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Tag Archives: Ordovician

Finding the Impossible, Part 1: Getting There

  This year, our Museum foyer has featured an exhibit of unusual fossils in the New Acquisitions Case. This exhibit, Finding the Impossible: Unique Tropical Fossils from William Lake, Manitoba, included a video “slide show” that documented the expeditions during which we collected these fossils. My colleague remarked to me the other day that this slide show should be shared widely using the Museum blog; this post, and some subsequent ones, will do just that!     The exhibit panel’s text gives a brief outline of the project: How does an animal become a fossil? How is a fossil jellyfish even possible? Only bones, teeth and shells are commonly fossilized, while…

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Cleaning Week: Filing Trilos

Last week was the Museum’s “cleaning week”, during which we were closed to the public so that we could focus on getting our house in order. There was much recycling of paper, moving of old furniture, and scrubbing of walls in many parts of the Museum. Here in the Geology and Paleontology lab, we decided that this was the ideal time to file some of the fossils that had been catalogued in the past few months. Most particularly, we put away several hundred Ordovician age trilobites from the Stony Mountain Formation at Stony Mountain, just north of Winnipeg. How did the Museum end up with hundreds of trilobites that needed…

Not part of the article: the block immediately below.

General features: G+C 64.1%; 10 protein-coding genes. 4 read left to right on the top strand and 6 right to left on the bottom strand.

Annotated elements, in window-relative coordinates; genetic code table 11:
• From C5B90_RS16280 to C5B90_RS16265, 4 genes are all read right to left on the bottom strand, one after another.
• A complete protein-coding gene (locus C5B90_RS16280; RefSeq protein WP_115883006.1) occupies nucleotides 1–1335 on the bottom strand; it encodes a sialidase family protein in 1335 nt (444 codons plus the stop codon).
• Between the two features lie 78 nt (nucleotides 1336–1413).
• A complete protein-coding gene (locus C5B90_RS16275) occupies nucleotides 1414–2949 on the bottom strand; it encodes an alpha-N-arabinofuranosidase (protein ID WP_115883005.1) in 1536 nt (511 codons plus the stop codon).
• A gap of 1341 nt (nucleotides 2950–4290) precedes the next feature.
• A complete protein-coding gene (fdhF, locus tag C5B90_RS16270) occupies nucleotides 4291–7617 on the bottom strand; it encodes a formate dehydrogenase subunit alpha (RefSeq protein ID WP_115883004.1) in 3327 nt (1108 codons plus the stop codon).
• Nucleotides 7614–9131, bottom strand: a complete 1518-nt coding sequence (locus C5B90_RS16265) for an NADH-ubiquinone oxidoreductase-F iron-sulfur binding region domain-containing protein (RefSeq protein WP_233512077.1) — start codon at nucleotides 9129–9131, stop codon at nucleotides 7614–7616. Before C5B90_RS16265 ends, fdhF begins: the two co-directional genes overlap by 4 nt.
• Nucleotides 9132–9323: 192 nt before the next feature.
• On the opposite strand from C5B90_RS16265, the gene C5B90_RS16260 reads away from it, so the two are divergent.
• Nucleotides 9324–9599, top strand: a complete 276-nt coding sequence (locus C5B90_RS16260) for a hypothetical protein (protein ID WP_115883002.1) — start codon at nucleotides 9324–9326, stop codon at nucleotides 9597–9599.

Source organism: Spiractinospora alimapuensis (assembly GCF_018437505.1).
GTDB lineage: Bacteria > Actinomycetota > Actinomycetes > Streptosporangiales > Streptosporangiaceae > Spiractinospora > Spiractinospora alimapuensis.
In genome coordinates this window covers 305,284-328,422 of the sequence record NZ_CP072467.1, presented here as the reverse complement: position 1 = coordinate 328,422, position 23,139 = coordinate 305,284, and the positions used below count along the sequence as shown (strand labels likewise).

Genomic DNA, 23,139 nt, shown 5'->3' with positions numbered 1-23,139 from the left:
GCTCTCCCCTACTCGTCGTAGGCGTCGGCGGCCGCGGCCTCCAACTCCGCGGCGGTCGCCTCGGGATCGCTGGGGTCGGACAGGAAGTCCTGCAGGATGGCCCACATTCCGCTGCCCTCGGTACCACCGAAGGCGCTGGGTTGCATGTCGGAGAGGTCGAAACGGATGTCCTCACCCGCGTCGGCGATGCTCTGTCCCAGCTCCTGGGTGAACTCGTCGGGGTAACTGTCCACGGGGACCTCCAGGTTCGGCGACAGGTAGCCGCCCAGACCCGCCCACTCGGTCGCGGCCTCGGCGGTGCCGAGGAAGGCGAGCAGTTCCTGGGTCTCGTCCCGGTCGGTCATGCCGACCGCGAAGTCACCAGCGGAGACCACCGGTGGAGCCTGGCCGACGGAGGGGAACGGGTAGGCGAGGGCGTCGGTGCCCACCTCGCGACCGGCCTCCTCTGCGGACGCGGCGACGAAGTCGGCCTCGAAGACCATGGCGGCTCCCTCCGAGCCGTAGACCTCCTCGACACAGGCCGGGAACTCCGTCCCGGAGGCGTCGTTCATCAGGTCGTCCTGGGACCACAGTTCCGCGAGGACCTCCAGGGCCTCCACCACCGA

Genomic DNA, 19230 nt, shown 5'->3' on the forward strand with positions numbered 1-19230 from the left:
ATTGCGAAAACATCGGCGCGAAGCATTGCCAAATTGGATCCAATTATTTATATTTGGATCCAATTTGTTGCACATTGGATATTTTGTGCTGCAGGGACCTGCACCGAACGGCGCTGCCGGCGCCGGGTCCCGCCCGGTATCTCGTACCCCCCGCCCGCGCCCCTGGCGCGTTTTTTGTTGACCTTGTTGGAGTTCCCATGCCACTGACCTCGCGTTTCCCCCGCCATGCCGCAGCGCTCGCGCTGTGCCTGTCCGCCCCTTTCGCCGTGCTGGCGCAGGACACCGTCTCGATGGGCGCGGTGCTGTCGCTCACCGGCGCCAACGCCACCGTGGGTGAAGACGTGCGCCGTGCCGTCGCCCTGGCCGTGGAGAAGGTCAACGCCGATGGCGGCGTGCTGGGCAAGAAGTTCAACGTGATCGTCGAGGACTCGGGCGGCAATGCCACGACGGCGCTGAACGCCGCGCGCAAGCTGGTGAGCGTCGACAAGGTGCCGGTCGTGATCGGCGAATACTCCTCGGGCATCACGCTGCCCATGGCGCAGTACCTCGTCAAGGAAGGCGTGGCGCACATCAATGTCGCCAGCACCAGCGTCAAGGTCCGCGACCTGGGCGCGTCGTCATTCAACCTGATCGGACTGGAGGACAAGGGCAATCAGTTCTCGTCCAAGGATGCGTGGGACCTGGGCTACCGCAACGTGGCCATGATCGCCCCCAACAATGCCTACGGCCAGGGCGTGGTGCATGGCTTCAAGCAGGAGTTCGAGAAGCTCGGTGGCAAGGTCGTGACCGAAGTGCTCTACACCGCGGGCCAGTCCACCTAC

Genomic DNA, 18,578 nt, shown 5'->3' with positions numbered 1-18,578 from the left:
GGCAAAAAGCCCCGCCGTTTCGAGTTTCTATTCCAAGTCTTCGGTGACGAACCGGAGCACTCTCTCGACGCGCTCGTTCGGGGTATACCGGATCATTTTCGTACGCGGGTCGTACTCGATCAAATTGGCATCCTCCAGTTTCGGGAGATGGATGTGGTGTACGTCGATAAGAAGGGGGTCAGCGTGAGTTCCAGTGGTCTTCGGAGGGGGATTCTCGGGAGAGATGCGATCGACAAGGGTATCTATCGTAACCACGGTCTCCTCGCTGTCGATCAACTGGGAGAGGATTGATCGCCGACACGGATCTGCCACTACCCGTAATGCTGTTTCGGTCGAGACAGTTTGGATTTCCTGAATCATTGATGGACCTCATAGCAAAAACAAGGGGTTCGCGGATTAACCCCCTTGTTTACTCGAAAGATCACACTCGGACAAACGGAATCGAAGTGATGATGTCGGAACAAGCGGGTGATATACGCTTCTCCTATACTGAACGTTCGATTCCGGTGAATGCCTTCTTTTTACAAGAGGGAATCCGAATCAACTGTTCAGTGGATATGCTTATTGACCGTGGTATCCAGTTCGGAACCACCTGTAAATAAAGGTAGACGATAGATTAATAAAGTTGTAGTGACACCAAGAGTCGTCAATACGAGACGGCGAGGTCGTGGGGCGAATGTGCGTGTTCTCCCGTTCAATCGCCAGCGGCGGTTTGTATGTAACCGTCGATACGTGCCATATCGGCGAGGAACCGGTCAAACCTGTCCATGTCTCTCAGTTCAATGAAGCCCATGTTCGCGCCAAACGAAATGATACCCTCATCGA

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Left Behind in Airport Cove

If you think about how Museum paleontologists get fossils, you might guess that we go out and find where the fossils are, extract all of them from the rock and sediment, and return them to the Museum. Certainly that is what we do where fossils are scarce, but in many instances our job really consists of deciding what to leave behind. Our specialists at the Manitoba Museum are called curators, and a curator by definition has to be able to select what is needed for collections and exhibits. This fact was really brought home to me in the past couple of weeks, as we revisited sites in Airport Cove, the…

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The Fossils Surround Us

Those of us who live in Winnipeg know that fossils are never far away. Many Winnipeg structures feature surfaces clad in Tyndall Stone, a fossil-rich dolomitic limestone of Late Ordovician age (about 450 million years old). Tyndall Stone covers public buildings such as the Manitoba Legislative Building and the Winnipeg Art Gallery, and commercial buildings in the downtown core, but it can also be seen in thousands of homes in Winnipeg: in walls, steps, and fireplaces. Thus, it is hardly surprising that the Museum and the adjacent Centennial Concert Hall both use Tyndall Stone inside and out. Of course Tyndall Stone fossils are represented in our Earth History Gallery, but if…

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